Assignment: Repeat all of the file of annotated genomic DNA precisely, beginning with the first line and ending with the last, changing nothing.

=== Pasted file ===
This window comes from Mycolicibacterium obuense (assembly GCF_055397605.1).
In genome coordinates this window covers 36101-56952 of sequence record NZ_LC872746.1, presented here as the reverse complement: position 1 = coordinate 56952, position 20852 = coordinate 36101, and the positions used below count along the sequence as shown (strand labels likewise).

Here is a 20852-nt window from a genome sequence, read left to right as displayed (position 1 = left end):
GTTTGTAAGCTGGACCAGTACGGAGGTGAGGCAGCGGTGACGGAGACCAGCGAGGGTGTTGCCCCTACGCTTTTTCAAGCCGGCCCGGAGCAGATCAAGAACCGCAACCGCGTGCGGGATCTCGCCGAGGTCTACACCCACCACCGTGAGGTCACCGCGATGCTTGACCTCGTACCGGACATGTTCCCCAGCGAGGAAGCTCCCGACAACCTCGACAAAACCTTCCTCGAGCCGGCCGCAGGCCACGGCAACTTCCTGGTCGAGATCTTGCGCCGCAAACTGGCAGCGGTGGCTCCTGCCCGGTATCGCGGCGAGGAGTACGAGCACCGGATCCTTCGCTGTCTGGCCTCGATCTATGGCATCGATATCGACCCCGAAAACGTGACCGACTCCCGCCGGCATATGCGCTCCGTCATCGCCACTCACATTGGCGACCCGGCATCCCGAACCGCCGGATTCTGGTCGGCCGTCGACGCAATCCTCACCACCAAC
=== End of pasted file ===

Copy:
This window comes from Mycolicibacterium obuense (assembly GCF_055397605.1).
In genome coordinates this window covers 36101-56952 of sequence record NZ_LC872746.1, presented here as the reverse complement: position 1 = coordinate 56952, position 20852 = coordinate 36101, and the positions used below count along the sequence as shown (strand labels likewise).

Here is a 20852-nt window from a genome sequence, read left to right as displayed (position 1 = left end):
GTTTGTAAGCTGGACCAGTACGGAGGTGAGGCAGCGGTGACGGAGACCAGCGAGGGTGTTGCCCCTACGCTTTTTCAAGCCGGCCCGGAGCAGATCAAGAACCGCAACCGCGTGCGGGATCTCGCCGAGGTCTACACCCACCACCGTGAGGTCACCGCGATGCTTGACCTCGTACCGGACATGTTCCCCAGCGAGGAAGCTCCCGACAACCTCGACAAAACCTTCCTCGAGCCGGCCGCAGGCCACGGCAACTTCCTGGTCGAGATCTTGCGCCGCAAACTGGCAGCGGTGGCTCCTGCCCGGTATCGCGGCGAGGAGTACGAGCACCGGATCCTTCGCTGTCTGGCCTCGATCTATGGCATCGATATCGACCCCGAAAACGTGACCGACTCCCGCCGGCATATGCGCTCCGTCATCGCCACTCACATTGGCGACCCGGCATCCCGAACCGCCGGATTCTGGTCGGCCGTCGACGCAATCCTCACCACCAAC